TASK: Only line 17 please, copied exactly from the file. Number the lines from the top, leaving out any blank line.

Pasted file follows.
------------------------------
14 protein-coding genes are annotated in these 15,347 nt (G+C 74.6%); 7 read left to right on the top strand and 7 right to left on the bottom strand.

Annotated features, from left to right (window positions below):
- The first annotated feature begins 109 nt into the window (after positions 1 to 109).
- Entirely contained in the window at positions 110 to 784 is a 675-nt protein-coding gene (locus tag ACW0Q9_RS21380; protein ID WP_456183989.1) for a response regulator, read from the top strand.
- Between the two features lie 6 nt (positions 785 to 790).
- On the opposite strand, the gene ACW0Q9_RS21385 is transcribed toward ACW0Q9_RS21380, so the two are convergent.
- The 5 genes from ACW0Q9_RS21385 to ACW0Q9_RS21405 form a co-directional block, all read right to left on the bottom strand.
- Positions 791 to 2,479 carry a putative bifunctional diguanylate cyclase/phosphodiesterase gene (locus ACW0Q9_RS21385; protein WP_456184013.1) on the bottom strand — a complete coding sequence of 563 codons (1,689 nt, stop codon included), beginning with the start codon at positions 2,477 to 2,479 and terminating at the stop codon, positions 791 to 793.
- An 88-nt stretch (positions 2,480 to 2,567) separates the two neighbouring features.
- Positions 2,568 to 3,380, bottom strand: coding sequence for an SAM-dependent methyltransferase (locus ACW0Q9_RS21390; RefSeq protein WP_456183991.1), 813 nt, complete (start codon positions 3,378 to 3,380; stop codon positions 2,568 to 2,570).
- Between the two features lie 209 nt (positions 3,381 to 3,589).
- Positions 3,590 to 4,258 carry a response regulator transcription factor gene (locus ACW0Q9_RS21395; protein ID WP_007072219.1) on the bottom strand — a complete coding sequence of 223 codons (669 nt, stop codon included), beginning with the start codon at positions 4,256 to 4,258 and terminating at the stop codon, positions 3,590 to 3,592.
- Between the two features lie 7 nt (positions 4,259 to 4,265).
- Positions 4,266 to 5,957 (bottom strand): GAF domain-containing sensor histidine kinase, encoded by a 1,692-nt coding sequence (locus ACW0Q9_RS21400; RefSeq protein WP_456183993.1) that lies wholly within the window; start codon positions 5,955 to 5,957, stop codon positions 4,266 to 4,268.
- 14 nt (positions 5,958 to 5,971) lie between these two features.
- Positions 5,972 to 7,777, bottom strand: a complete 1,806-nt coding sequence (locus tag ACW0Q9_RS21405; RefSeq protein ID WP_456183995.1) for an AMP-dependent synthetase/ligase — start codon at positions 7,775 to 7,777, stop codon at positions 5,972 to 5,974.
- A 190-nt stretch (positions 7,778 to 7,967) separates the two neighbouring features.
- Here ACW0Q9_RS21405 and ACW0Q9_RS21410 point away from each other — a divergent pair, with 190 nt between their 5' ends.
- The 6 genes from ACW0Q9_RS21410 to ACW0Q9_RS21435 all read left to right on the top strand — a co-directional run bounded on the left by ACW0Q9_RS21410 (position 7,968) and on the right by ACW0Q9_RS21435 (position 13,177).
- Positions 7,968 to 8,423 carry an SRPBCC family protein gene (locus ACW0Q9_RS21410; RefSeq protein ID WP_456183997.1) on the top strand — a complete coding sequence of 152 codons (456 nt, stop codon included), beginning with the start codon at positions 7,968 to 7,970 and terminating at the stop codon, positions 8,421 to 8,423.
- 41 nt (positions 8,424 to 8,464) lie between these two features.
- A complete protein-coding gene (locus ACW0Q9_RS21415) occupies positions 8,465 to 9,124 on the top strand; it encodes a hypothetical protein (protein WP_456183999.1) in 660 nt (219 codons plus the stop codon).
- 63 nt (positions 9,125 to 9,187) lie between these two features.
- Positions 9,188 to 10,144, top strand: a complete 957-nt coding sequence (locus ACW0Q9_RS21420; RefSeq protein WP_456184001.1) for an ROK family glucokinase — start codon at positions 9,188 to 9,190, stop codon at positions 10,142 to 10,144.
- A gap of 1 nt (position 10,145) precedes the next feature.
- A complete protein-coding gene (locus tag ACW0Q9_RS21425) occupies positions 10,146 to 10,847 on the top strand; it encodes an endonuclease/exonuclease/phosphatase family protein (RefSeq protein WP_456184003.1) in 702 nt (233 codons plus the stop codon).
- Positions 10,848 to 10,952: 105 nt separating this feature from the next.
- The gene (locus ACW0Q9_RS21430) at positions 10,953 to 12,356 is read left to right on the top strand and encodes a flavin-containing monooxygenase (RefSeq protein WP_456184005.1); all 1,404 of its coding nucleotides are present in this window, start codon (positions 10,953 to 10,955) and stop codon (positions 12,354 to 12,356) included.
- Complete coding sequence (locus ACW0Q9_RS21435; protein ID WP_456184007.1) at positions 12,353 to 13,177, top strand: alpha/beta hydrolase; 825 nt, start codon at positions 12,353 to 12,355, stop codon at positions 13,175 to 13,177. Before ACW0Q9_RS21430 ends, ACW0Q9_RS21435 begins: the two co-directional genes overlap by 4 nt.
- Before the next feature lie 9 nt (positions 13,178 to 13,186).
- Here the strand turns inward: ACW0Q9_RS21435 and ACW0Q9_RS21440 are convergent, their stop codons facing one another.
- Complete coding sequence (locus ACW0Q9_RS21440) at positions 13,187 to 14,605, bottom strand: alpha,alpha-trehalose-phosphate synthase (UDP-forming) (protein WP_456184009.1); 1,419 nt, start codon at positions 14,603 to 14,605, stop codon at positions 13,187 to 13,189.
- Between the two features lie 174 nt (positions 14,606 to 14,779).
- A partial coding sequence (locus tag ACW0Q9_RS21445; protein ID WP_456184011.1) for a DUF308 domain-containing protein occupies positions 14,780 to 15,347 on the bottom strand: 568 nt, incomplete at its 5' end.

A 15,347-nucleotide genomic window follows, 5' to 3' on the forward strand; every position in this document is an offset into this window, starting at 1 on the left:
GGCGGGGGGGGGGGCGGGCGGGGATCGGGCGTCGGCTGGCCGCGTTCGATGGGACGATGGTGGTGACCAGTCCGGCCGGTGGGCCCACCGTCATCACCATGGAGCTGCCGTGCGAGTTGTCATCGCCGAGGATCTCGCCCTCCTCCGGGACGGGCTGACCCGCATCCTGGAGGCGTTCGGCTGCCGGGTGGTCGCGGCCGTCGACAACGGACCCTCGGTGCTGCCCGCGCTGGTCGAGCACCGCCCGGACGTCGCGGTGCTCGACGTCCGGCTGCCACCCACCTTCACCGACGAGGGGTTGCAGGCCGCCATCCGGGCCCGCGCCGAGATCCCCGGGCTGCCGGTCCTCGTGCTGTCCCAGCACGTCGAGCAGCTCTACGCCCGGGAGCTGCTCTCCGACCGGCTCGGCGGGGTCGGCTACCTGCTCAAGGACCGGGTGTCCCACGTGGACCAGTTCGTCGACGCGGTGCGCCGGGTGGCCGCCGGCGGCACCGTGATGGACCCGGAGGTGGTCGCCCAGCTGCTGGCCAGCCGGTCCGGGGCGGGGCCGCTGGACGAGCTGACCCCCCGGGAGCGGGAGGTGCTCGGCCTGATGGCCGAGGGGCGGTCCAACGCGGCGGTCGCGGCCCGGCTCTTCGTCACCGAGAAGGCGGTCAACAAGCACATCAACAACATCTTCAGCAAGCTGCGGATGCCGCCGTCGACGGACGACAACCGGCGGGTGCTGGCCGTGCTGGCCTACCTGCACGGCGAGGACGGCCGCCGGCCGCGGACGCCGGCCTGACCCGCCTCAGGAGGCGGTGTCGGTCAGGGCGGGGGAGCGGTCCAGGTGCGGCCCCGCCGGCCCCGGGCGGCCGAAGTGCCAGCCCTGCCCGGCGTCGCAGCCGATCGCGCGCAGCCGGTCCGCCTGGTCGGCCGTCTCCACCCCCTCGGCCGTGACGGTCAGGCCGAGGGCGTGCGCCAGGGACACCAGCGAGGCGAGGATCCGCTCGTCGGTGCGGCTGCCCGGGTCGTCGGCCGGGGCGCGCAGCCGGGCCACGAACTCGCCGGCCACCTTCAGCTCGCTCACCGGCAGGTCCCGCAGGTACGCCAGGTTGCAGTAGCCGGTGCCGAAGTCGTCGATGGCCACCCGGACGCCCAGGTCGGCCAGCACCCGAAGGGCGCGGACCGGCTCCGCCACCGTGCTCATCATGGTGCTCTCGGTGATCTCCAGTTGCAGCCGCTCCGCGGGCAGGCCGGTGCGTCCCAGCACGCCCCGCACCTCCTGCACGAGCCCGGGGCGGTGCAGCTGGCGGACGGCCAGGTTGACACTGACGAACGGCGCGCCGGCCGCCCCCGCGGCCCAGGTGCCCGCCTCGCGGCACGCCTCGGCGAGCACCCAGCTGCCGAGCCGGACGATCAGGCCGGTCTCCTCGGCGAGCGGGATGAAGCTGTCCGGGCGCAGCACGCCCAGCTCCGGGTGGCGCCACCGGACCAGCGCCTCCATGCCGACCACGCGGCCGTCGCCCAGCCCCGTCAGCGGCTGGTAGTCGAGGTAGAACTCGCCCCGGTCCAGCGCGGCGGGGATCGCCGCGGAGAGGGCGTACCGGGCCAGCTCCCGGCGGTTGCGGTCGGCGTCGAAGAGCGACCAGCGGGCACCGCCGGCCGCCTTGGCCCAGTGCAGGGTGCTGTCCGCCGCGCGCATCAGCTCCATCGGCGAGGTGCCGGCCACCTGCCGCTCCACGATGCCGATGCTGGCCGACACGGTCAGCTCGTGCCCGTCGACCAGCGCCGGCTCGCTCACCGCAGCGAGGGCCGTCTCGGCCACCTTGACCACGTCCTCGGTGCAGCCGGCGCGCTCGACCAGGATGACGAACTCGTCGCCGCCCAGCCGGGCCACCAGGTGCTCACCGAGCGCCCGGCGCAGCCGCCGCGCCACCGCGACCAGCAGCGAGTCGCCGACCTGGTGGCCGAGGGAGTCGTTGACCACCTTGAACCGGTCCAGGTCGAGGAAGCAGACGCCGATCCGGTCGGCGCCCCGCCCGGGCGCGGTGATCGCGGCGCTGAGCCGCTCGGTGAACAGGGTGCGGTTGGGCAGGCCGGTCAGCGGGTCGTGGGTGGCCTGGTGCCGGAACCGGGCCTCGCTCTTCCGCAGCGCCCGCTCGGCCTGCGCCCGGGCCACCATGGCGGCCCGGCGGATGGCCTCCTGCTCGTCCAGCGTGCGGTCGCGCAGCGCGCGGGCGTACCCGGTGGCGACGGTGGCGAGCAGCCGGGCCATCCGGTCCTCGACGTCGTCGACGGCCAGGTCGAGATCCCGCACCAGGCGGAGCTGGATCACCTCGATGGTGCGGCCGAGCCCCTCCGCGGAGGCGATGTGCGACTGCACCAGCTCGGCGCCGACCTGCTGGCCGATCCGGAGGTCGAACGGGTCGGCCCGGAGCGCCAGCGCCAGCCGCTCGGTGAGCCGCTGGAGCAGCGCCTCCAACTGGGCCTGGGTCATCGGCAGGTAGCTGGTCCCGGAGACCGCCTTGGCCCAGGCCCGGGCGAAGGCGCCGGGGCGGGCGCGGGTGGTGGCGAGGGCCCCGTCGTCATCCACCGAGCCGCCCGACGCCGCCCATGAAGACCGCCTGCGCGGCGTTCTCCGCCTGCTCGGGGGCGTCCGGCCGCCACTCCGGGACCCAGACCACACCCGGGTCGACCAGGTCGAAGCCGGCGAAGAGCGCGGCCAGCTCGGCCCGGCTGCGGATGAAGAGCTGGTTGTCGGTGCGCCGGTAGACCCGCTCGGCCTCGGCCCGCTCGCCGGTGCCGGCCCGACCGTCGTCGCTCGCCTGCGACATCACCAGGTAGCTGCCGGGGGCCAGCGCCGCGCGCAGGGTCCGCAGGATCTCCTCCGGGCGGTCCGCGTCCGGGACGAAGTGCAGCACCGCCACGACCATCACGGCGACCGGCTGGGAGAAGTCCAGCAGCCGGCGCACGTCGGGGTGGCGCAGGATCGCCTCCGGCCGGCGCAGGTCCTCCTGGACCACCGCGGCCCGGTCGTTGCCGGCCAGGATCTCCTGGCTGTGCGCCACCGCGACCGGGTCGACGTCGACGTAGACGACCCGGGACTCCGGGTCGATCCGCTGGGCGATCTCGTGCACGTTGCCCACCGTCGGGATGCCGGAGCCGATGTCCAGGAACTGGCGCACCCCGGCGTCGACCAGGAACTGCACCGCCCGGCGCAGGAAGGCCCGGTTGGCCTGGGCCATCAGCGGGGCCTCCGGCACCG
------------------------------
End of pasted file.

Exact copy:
- A 190-nt stretch (positions 7,778 to 7,967) separates the two neighbouring features.